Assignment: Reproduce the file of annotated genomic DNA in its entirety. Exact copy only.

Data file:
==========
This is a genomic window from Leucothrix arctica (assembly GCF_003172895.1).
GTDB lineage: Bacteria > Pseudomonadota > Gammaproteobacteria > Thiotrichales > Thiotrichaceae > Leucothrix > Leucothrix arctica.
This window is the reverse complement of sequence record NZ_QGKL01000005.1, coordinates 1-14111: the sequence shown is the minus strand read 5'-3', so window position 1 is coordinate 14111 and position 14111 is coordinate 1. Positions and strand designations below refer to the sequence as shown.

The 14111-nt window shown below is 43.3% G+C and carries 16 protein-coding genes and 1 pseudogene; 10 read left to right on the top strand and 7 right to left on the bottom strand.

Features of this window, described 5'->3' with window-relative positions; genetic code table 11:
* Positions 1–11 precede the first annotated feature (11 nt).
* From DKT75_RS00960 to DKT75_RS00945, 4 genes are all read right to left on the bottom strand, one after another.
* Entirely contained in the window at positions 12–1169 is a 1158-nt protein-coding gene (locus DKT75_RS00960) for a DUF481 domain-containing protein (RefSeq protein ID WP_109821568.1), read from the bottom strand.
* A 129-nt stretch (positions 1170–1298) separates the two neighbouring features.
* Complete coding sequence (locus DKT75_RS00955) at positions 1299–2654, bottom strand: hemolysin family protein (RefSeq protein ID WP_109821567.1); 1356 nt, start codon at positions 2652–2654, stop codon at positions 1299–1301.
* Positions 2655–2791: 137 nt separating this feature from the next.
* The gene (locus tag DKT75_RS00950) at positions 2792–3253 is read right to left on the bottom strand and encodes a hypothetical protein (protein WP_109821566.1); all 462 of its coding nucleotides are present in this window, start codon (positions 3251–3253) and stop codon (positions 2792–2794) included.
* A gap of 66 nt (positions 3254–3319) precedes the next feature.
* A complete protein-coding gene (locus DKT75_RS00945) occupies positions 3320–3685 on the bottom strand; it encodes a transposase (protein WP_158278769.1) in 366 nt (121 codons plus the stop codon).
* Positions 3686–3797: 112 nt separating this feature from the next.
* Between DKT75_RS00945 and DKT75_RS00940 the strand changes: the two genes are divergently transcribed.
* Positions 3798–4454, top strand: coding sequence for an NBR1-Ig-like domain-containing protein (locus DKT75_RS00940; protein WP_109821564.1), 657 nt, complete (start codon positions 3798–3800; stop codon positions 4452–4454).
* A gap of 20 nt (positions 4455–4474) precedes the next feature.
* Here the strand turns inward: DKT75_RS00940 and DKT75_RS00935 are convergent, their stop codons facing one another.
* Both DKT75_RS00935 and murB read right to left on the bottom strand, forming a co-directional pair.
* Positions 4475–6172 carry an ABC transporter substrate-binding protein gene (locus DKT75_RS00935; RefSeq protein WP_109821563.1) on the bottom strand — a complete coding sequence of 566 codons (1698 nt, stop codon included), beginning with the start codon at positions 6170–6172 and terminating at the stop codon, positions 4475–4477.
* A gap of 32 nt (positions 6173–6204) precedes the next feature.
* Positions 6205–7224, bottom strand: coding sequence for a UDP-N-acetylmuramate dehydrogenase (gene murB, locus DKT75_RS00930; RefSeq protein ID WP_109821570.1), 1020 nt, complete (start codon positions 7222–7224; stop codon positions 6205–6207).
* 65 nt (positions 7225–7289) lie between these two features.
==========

This is a genomic window from Leucothrix arctica (assembly GCF_003172895.1).
GTDB lineage: Bacteria > Pseudomonadota > Gammaproteobacteria > Thiotrichales > Thiotrichaceae > Leucothrix > Leucothrix arctica.
This window is the reverse complement of sequence record NZ_QGKL01000005.1, coordinates 1-14111: the sequence shown is the minus strand read 5'-3', so window position 1 is coordinate 14111 and position 14111 is coordinate 1. Positions and strand designations below refer to the sequence as shown.

The 14111-nt window shown below is 43.3% G+C and carries 16 protein-coding genes and 1 pseudogene; 10 read left to right on the top strand and 7 right to left on the bottom strand.

Features of this window, described 5'->3' with window-relative positions; genetic code table 11:
* Positions 1–11 precede the first annotated feature (11 nt).
* From DKT75_RS00960 to DKT75_RS00945, 4 genes are all read right to left on the bottom strand, one after another.
* Entirely contained in the window at positions 12–1169 is a 1158-nt protein-coding gene (locus DKT75_RS00960) for a DUF481 domain-containing protein (RefSeq protein ID WP_109821568.1), read from the bottom strand.
* A 129-nt stretch (positions 1170–1298) separates the two neighbouring features.
* Complete coding sequence (locus DKT75_RS00955) at positions 1299–2654, bottom strand: hemolysin family protein (RefSeq protein ID WP_109821567.1); 1356 nt, start codon at positions 2652–2654, stop codon at positions 1299–1301.
* Positions 2655–2791: 137 nt separating this feature from the next.
* The gene (locus tag DKT75_RS00950) at positions 2792–3253 is read right to left on the bottom strand and encodes a hypothetical protein (protein WP_109821566.1); all 462 of its coding nucleotides are present in this window, start codon (positions 3251–3253) and stop codon (positions 2792–2794) included.
* A gap of 66 nt (positions 3254–3319) precedes the next feature.
* A complete protein-coding gene (locus DKT75_RS00945) occupies positions 3320–3685 on the bottom strand; it encodes a transposase (protein WP_158278769.1) in 366 nt (121 codons plus the stop codon).
* Positions 3686–3797: 112 nt separating this feature from the next.
* Between DKT75_RS00945 and DKT75_RS00940 the strand changes: the two genes are divergently transcribed.
* Positions 3798–4454, top strand: coding sequence for an NBR1-Ig-like domain-containing protein (locus DKT75_RS00940; protein WP_109821564.1), 657 nt, complete (start codon positions 3798–3800; stop codon positions 4452–4454).
* A gap of 20 nt (positions 4455–4474) precedes the next feature.
* Here the strand turns inward: DKT75_RS00940 and DKT75_RS00935 are convergent, their stop codons facing one another.
* Both DKT75_RS00935 and murB read right to left on the bottom strand, forming a co-directional pair.
* Positions 4475–6172 carry an ABC transporter substrate-binding protein gene (locus DKT75_RS00935; RefSeq protein WP_109821563.1) on the bottom strand — a complete coding sequence of 566 codons (1698 nt, stop codon included), beginning with the start codon at positions 6170–6172 and terminating at the stop codon, positions 4475–4477.
* A gap of 32 nt (positions 6173–6204) precedes the next feature.
* Positions 6205–7224, bottom strand: coding sequence for a UDP-N-acetylmuramate dehydrogenase (gene murB, locus DKT75_RS00930; RefSeq protein ID WP_109821570.1), 1020 nt, complete (start codon positions 7222–7224; stop codon positions 6205–6207).
* 65 nt (positions 7225–7289) lie between these two features.